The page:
Changes to Earth's Magnetic Field May Have Been Involved in Neanderthal Extinction

A weakening of Earth's magnetic field may have been involved in the extinction of the Neanderthals, scientists have suggested. A weak magnetic field, they say, could have led to reduced protection from ultraviolet radiation. Eventually, this could have led to health problems that contributed to the decline of our ancient relatives.

In a study published in the journal Reviews of Geophysics, James Channell, from the University of Florida, and Luigi Vigliotti, from Italy's Institute of Marine Sciences, have linked changes in Earth's geomagnetic field to the evolution and extinction of mammals, claiming that periods where the field weakens appear to correlate to extinction episodes across the world.

Earth's magnetic field extends from the planet's interior far into space. It protects the planet from the solar wind—a stream of charged particles coming from the Sun. If these particles were able to impact our atmosphere it could strip away the ozone layer that protects the planet from UV radiation.

The magnetic field is in a constant state of change. It moves around, gets stronger and weaker and occasionally reverses its poles. When this happens, the magnetic field gets weaker. During one reversal that took place around 41,000 years ago—known as the Laschamp event—the magnetic field is estimated to have fallen to just five percent of its current strength.

It is this reversal event that Channell and Vigliotti believe helped wipe out a number of mammal species in Australia and Eurasia—including Neanderthals. As the field got weaker, more UV radiation from the Sun was able to get through, impacting the health of animals and plants by damaging their DNA. Over time, this could have led to mutations that would have been detrimental to health.

Neanderthal skull
Neanderthal skull. iStock

Previously, the extinction of the Neanderthals had been attributed to a number of factors, including increased competition with modern humans and climate change. "Neanderthals were competing with modern humans in Europe for several thousand years, and had different skills and tool industries," Channell told Newsweek. "There is no evidence of anything dramatic such as war or genocide. Neanderthal and modern humans probably lived in distinct communities, although with occasional interbreeding."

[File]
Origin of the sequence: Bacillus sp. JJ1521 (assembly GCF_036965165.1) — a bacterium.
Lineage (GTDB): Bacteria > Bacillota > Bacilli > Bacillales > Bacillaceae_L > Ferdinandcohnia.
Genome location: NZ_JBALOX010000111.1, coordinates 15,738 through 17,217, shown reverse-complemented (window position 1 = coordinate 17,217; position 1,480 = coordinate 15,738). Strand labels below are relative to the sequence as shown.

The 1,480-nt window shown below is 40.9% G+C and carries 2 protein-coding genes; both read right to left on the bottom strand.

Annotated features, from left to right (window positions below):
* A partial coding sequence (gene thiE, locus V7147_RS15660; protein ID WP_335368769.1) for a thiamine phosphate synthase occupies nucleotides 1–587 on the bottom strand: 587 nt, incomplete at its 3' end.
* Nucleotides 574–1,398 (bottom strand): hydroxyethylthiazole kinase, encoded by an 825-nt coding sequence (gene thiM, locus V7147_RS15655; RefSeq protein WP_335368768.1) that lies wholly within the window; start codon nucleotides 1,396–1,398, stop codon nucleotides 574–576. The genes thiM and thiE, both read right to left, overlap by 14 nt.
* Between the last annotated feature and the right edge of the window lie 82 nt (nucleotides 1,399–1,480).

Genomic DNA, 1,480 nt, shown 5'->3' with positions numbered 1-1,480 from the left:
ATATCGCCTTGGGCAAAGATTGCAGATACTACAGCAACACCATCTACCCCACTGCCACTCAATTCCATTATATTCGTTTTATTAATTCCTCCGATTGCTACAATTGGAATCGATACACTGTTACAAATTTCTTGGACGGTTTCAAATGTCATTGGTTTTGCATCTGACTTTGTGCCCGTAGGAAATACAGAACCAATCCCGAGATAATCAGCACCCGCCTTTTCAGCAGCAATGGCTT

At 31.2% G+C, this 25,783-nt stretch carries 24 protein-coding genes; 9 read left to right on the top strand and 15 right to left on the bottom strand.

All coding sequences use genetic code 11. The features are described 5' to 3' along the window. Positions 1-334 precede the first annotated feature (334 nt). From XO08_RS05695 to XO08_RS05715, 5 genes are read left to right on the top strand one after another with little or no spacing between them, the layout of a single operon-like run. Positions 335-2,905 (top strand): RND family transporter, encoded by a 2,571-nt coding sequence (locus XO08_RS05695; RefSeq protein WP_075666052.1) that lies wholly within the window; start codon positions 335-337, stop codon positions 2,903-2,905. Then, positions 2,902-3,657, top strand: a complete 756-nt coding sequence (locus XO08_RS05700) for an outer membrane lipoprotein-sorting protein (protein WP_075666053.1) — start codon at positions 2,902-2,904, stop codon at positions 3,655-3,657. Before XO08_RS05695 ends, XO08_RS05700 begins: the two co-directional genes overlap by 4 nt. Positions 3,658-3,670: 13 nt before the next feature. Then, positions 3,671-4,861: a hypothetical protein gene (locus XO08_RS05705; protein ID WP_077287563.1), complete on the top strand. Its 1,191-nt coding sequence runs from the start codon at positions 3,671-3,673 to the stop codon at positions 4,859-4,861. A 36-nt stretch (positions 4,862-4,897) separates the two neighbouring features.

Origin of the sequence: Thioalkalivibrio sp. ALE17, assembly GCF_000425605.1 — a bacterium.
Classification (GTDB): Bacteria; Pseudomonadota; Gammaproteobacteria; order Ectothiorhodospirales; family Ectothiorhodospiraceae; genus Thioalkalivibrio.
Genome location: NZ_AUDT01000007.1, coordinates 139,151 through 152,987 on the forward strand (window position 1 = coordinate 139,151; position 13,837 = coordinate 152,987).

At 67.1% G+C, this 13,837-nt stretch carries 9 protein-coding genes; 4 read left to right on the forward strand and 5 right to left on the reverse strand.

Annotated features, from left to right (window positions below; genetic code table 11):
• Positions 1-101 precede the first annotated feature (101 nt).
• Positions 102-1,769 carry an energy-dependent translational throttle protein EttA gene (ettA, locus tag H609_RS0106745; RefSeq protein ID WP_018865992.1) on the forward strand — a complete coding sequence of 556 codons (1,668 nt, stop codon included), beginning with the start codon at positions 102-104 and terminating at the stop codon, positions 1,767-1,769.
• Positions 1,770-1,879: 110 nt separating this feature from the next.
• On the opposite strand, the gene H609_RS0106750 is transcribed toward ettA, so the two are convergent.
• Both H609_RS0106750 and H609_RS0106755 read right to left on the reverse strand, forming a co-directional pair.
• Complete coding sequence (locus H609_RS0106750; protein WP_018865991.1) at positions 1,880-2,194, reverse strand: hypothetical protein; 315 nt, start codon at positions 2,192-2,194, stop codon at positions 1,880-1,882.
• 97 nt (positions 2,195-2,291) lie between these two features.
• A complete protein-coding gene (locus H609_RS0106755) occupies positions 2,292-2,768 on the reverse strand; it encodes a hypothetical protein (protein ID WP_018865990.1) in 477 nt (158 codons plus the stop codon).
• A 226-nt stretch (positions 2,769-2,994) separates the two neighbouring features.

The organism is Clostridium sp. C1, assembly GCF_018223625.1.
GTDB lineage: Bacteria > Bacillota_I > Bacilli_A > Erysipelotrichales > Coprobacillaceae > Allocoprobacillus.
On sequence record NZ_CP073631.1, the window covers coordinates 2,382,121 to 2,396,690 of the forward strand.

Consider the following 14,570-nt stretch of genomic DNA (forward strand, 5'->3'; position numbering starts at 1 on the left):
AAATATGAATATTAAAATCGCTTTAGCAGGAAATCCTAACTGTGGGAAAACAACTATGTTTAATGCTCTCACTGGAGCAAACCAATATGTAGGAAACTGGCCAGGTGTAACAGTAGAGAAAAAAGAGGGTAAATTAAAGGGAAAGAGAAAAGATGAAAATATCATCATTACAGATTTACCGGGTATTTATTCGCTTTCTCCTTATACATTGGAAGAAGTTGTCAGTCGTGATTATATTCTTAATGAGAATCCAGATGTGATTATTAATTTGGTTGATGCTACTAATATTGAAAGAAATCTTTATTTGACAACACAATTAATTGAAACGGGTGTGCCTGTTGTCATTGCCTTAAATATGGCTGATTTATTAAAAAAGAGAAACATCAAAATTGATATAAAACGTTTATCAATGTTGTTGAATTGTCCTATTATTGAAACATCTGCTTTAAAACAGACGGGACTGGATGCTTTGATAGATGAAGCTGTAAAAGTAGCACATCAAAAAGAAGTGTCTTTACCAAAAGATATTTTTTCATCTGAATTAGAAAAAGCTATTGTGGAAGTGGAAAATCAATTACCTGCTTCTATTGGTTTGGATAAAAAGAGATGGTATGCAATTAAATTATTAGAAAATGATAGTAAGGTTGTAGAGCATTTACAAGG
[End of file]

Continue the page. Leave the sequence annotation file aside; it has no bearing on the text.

Extinction correlations

For 25 years, Channell has been working to reconstruct Earth's magnetic field over the last two million years. "We started from knowledge of magnetic field behavior—and the correlations with mammal extinctions seemed to fall into place," he explained.

In the study, the researchers say two extinction events—one 40,000 years ago and another 13,000 years ago—both appear to have coincided with periods where Earth's magnetic field had weakened. By looking at the past 200,000 years, they say the timings of branching episodes of the human family tree can also be linked to the magnetic field, suggesting UV radiation has played a big role in our evolutionary history.

Earth's magnetic field
Artistic impression showing Earth's magnetic field. iStock

But how did us humans survive the weakening field when Neanderthals did not? Channell and Vigliotti say this is due to differences in the aryl hydrocarbon receptor (AhR). This receptor controls sensitivity to UV radiation—the study suggests that humans were better protected from the harmful effects than Neanderthals.

"The envisaged role of UVB [the radiation that causes sunburn] in reducing megafaunal populations [including Neanderthals] at the Late Quaternary extinctions does not involve an instantaneous 'blitzkrieg,' but rather an accumulation of UVB-triggered mutations over multiple [around 30] generations," Channell said.

The research has limitations. Dates relating to the weakening of the magnetic field and extinctions are not exact, so correlating the two with a high level of confidence is difficult. Furthermore, the role of AhR in relation to the effects of UV radiation in mammals is still being investigated.

Brian Thomas, Professor of Physics and Astronomy at Washburn University, Kansas, who was not involved in the study, said believes the authors "overstate the likely outcomes of the magnetic field changes."

He told Newsweek that while some research indicates the weakening field could result in ozone depletion and an increase in UV radiation, he is skeptical these conditions could have led to extinctions: "UV can certainly cause skin cancers, but animals with fur should be well protected. And, I don't think mutations caused by UV will be passed down to offspring.

"I'm skeptical of the connection with Neanderthal extinction as well. However, what I could see being reasonable here is if the Neanderthal population was already reduced and stressed, then adding UV damage might contribute to that."

This article has been updated to include quotes from Brian Thomas.